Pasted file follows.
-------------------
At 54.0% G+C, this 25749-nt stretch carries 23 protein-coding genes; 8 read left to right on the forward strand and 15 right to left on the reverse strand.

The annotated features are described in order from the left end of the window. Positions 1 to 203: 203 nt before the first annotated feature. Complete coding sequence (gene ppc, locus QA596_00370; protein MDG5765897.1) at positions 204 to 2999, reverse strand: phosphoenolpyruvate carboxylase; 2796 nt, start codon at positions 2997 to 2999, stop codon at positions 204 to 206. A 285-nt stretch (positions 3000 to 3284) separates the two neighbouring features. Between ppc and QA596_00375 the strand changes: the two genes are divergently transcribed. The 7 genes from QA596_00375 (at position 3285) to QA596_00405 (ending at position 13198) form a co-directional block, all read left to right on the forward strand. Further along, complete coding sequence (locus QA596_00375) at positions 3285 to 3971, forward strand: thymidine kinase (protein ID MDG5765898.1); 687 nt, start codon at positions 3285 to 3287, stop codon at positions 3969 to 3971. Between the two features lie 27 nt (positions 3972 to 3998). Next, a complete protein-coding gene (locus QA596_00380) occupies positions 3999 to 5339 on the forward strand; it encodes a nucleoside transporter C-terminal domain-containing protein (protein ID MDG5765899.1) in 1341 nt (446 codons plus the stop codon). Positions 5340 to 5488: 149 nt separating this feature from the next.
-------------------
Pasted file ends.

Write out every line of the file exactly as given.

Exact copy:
At 54.0% G+C, this 25749-nt stretch carries 23 protein-coding genes; 8 read left to right on the forward strand and 15 right to left on the reverse strand.

The annotated features are described in order from the left end of the window. Positions 1 to 203: 203 nt before the first annotated feature. Complete coding sequence (gene ppc, locus QA596_00370; protein MDG5765897.1) at positions 204 to 2999, reverse strand: phosphoenolpyruvate carboxylase; 2796 nt, start codon at positions 2997 to 2999, stop codon at positions 204 to 206. A 285-nt stretch (positions 3000 to 3284) separates the two neighbouring features. Between ppc and QA596_00375 the strand changes: the two genes are divergently transcribed. The 7 genes from QA596_00375 (at position 3285) to QA596_00405 (ending at position 13198) form a co-directional block, all read left to right on the forward strand. Further along, complete coding sequence (locus QA596_00375) at positions 3285 to 3971, forward strand: thymidine kinase (protein ID MDG5765898.1); 687 nt, start codon at positions 3285 to 3287, stop codon at positions 3969 to 3971. Between the two features lie 27 nt (positions 3972 to 3998). Next, a complete protein-coding gene (locus QA596_00380) occupies positions 3999 to 5339 on the forward strand; it encodes a nucleoside transporter C-terminal domain-containing protein (protein ID MDG5765899.1) in 1341 nt (446 codons plus the stop codon). Positions 5340 to 5488: 149 nt separating this feature from the next.